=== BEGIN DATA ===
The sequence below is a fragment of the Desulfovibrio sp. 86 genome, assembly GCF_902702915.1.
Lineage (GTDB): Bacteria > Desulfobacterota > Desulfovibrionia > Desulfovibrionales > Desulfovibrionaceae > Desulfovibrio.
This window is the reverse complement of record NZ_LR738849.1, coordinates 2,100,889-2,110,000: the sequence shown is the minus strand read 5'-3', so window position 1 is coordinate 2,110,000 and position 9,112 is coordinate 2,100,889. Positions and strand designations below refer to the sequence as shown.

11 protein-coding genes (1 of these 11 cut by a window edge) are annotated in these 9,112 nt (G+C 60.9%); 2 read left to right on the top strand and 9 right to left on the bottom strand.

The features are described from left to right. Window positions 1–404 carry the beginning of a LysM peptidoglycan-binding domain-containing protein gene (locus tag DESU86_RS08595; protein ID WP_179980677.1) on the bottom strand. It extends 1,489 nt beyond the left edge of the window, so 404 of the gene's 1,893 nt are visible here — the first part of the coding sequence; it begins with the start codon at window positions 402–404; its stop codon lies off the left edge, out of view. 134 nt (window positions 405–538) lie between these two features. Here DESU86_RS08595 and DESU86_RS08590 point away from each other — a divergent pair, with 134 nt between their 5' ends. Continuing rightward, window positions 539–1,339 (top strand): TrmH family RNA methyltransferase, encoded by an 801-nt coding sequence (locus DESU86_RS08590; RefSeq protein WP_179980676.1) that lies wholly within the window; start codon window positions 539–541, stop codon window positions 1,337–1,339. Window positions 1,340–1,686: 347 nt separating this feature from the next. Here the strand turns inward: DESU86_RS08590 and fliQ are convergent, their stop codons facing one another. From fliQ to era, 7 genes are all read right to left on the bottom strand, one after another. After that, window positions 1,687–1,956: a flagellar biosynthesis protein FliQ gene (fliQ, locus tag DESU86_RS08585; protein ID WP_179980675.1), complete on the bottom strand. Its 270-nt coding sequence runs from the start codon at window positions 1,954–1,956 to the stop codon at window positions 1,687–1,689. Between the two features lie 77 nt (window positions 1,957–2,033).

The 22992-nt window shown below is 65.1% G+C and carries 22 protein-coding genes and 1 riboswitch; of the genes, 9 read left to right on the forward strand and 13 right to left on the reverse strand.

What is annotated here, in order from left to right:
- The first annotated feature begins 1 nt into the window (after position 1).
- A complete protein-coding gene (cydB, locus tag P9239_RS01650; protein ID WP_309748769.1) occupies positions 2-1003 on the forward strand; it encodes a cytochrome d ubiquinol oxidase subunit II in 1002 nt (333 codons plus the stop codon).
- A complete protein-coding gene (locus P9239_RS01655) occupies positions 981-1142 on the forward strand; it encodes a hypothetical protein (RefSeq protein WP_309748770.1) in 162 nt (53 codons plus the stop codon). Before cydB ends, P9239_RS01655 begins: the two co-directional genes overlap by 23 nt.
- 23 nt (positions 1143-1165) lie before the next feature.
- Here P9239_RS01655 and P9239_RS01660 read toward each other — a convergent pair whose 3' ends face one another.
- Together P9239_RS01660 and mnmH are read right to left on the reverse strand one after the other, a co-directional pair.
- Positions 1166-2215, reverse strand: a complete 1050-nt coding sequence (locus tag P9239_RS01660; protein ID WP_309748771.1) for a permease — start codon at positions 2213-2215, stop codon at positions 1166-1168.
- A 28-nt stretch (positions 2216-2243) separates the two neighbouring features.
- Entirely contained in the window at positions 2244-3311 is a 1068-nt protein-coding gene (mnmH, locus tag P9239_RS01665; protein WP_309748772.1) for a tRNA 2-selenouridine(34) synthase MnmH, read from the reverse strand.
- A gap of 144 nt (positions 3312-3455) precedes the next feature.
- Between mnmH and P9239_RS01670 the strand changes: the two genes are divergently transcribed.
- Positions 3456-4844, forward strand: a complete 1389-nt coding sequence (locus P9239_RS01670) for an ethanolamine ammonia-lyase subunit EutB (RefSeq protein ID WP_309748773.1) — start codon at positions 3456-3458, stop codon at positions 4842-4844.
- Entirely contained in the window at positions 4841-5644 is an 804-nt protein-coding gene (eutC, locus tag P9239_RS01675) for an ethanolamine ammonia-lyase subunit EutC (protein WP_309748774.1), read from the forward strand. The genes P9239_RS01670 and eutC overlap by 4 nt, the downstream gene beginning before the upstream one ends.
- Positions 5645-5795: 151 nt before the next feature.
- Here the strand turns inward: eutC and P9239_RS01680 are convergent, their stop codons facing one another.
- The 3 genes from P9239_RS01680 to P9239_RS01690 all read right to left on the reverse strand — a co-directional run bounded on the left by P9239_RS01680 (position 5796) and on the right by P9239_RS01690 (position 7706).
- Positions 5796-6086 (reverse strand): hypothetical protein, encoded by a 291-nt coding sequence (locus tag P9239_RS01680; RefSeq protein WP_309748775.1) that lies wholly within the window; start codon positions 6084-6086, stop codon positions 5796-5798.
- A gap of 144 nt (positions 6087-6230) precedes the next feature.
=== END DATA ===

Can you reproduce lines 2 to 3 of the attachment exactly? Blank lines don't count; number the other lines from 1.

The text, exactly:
Lineage (GTDB): Bacteria > Desulfobacterota > Desulfovibrionia > Desulfovibrionales > Desulfovibrionaceae > Desulfovibrio.
This window is the reverse complement of record NZ_LR738849.1, coordinates 2,100,889-2,110,000: the sequence shown is the minus strand read 5'-3', so window position 1 is coordinate 2,110,000 and position 9,112 is coordinate 2,100,889. Positions and strand designations below refer to the sequence as shown.